7 Worst Flames Trades Ever

In the National Hockey League, making trades is simultaneously an art, a science and a task in intelligent asset management. Over the years, the Calgary Flames have had several general managers that were quite good at the art of the deal – notably the legendary “Trader Cliff” Fletcher.

The Hockey Writers Substack banner Calgary Flames

But at the same time, the Flames have had their fair share of awful trades over the course of their history. Here are the seven worst swaps the Flames have ever made from the perspective of maximizing the value of any organizational assets.

Flames trade F Jarome Iginla to Penguins for F Kenny Agostino, F Ben Hanowski and a 2013 1st-round pick (March 28, 2013)

In four decades in Calgary, the Flames have traded their captain in-season three times. Brad Marsh landed them Mel Bridgman. Joe Nieuwendyk fetched Jarome Iginla and Corey Millen. This was easily the worst return they’ve received for the heart and soul of their team: a couple of mid-level college prospects and a late first-round pick.

Jarome Iginla Calgary Flames NHL Awards
Jarome Iginla of the Calgary Flames poses with the Art Ross Trophy during the NHL Awards on June 20, 2002 (Photo by Silvia Pecota/NHLI via Getty Images)

Granted, Iginla had a no-move clause in his contract and so general manager Jay Feaster’s hands were tied a bit. But the lack of much return compounded the disappointing circumstances that spelled the end of Iginla’s time in Calgary.

Flames trade D Jay Bouwmeester to Blues for G Reto Berra, D Mark Cundari and a 2013 1st-round pick (April 1, 2013)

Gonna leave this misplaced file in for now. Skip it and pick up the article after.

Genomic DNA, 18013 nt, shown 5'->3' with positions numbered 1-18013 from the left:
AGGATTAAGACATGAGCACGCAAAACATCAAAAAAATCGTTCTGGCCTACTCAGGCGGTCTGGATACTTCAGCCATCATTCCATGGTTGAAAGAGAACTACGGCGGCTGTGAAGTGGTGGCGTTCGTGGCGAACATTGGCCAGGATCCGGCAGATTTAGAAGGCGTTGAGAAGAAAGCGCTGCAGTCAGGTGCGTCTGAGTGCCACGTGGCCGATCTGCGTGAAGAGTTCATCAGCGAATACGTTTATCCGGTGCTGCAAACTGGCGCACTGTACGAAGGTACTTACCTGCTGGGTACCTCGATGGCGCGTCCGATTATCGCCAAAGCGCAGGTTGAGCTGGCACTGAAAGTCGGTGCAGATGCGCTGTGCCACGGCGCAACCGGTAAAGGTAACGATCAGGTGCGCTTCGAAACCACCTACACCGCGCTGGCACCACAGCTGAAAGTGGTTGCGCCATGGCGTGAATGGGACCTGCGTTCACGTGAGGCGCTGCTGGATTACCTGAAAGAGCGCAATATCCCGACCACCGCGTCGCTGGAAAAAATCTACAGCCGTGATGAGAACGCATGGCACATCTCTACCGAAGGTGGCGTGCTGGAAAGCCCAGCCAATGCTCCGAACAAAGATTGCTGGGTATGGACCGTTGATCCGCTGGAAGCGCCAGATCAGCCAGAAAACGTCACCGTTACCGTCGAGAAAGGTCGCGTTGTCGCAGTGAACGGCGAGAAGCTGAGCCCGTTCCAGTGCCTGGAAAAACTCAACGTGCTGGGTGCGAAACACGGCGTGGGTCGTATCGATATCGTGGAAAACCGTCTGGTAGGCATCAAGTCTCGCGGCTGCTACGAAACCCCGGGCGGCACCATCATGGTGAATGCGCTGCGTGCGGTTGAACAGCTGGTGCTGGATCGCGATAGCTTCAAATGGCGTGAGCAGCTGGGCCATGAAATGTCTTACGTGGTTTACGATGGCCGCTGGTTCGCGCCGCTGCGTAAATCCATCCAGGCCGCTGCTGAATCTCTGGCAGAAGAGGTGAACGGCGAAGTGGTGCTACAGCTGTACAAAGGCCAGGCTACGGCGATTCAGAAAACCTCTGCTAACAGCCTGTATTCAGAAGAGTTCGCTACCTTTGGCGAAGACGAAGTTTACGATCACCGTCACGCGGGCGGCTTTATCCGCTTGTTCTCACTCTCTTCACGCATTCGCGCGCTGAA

Continuing the “Feaster trades key assets for pennies on the dollar” trend is the second disappointing move he made preceding the 2013 trade deadline. Jay Bouwmeester, a rangy, cerebral, minutes-eating defender, was sent away for an obscure goaltending prospect, a minor league defenseman and a mid-range first-round pick.

Considering that there was still a lot of tread left on Bouwmeester’s tires and that his contract both had term left and contained no restrictive movement clauses, the return was tremendously underwhelming.

Flames trade D Robyn Regehr, F Ales Kotalik and a 2012 2nd-round pick to Sabres for D Chris Butler and F Paul Byron (June 25, 2011)

On one hand, this trade succeeded in opening up cap space for the Flames to re-sign Alex Tanguay before he became an unrestricted free agent. But this was part of a Russian nesting doll of awful transactions: Kotalik had been acquired in a trade with the Rangers to unload Olli Jokinen and immediately became a toxic asset due to his diminishing speed and big cap hit. So the Flames had to package a second-round pick in order to unload Kotalik.

Robyn Regehr
Buffalo Sabres, Robyn Regehr (Photo: Andy Martin Jr)

The end result was the Flames trading Regehr, their alternate captain and best shutdown defender (even though he had lost some speed) and only really getting a couple of depth pieces in return. As a result of this swap, the Flames had to trade down in the 2012 Draft to recoup that lost second-round pick, beginning a never-ending cycle of criticism for trading down to draft Mark Jankowski.